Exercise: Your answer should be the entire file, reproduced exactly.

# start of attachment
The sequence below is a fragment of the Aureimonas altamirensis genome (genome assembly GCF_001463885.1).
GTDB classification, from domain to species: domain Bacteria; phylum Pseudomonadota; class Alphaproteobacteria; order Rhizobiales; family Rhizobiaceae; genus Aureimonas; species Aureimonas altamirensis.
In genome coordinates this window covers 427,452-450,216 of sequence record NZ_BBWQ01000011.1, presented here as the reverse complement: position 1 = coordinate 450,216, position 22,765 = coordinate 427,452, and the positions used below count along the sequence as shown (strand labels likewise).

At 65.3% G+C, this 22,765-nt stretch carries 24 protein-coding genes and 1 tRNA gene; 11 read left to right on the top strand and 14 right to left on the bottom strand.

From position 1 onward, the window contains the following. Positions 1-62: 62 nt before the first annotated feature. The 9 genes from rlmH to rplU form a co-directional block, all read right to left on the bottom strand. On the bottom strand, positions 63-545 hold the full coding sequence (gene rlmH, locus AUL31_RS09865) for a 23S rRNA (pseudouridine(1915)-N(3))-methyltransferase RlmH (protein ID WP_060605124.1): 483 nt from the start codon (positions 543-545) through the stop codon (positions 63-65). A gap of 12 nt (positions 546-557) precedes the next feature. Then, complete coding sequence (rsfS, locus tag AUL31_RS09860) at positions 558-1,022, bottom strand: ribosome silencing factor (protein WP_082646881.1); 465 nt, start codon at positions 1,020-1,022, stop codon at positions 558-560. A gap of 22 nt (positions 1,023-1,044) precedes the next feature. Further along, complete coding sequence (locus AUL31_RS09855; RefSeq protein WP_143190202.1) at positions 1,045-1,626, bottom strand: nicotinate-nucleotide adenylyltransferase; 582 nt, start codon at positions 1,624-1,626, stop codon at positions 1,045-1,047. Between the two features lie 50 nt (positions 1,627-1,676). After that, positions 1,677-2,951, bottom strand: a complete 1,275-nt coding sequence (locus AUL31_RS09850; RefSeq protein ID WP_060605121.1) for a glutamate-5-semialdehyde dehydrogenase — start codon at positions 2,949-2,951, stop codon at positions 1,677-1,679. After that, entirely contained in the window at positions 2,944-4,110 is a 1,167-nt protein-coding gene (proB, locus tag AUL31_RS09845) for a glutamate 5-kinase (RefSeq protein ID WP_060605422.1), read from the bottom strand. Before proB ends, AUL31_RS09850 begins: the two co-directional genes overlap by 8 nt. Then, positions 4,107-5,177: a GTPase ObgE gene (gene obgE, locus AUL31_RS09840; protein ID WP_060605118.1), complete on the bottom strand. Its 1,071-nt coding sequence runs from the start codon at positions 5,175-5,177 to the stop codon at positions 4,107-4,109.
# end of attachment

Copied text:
The sequence below is a fragment of the Aureimonas altamirensis genome (genome assembly GCF_001463885.1).
GTDB classification, from domain to species: domain Bacteria; phylum Pseudomonadota; class Alphaproteobacteria; order Rhizobiales; family Rhizobiaceae; genus Aureimonas; species Aureimonas altamirensis.
In genome coordinates this window covers 427,452-450,216 of sequence record NZ_BBWQ01000011.1, presented here as the reverse complement: position 1 = coordinate 450,216, position 22,765 = coordinate 427,452, and the positions used below count along the sequence as shown (strand labels likewise).

At 65.3% G+C, this 22,765-nt stretch carries 24 protein-coding genes and 1 tRNA gene; 11 read left to right on the top strand and 14 right to left on the bottom strand.

From position 1 onward, the window contains the following. Positions 1-62: 62 nt before the first annotated feature. The 9 genes from rlmH to rplU form a co-directional block, all read right to left on the bottom strand. On the bottom strand, positions 63-545 hold the full coding sequence (gene rlmH, locus AUL31_RS09865) for a 23S rRNA (pseudouridine(1915)-N(3))-methyltransferase RlmH (protein ID WP_060605124.1): 483 nt from the start codon (positions 543-545) through the stop codon (positions 63-65). A gap of 12 nt (positions 546-557) precedes the next feature. Then, complete coding sequence (rsfS, locus tag AUL31_RS09860) at positions 558-1,022, bottom strand: ribosome silencing factor (protein WP_082646881.1); 465 nt, start codon at positions 1,020-1,022, stop codon at positions 558-560. A gap of 22 nt (positions 1,023-1,044) precedes the next feature. Further along, complete coding sequence (locus AUL31_RS09855; RefSeq protein WP_143190202.1) at positions 1,045-1,626, bottom strand: nicotinate-nucleotide adenylyltransferase; 582 nt, start codon at positions 1,624-1,626, stop codon at positions 1,045-1,047. Between the two features lie 50 nt (positions 1,627-1,676). After that, positions 1,677-2,951, bottom strand: a complete 1,275-nt coding sequence (locus AUL31_RS09850; RefSeq protein ID WP_060605121.1) for a glutamate-5-semialdehyde dehydrogenase — start codon at positions 2,949-2,951, stop codon at positions 1,677-1,679. After that, entirely contained in the window at positions 2,944-4,110 is a 1,167-nt protein-coding gene (proB, locus tag AUL31_RS09845) for a glutamate 5-kinase (RefSeq protein ID WP_060605422.1), read from the bottom strand. Before proB ends, AUL31_RS09850 begins: the two co-directional genes overlap by 8 nt. Then, positions 4,107-5,177: a GTPase ObgE gene (gene obgE, locus AUL31_RS09840; protein ID WP_060605118.1), complete on the bottom strand. Its 1,071-nt coding sequence runs from the start codon at positions 5,175-5,177 to the stop codon at positions 4,107-4,109.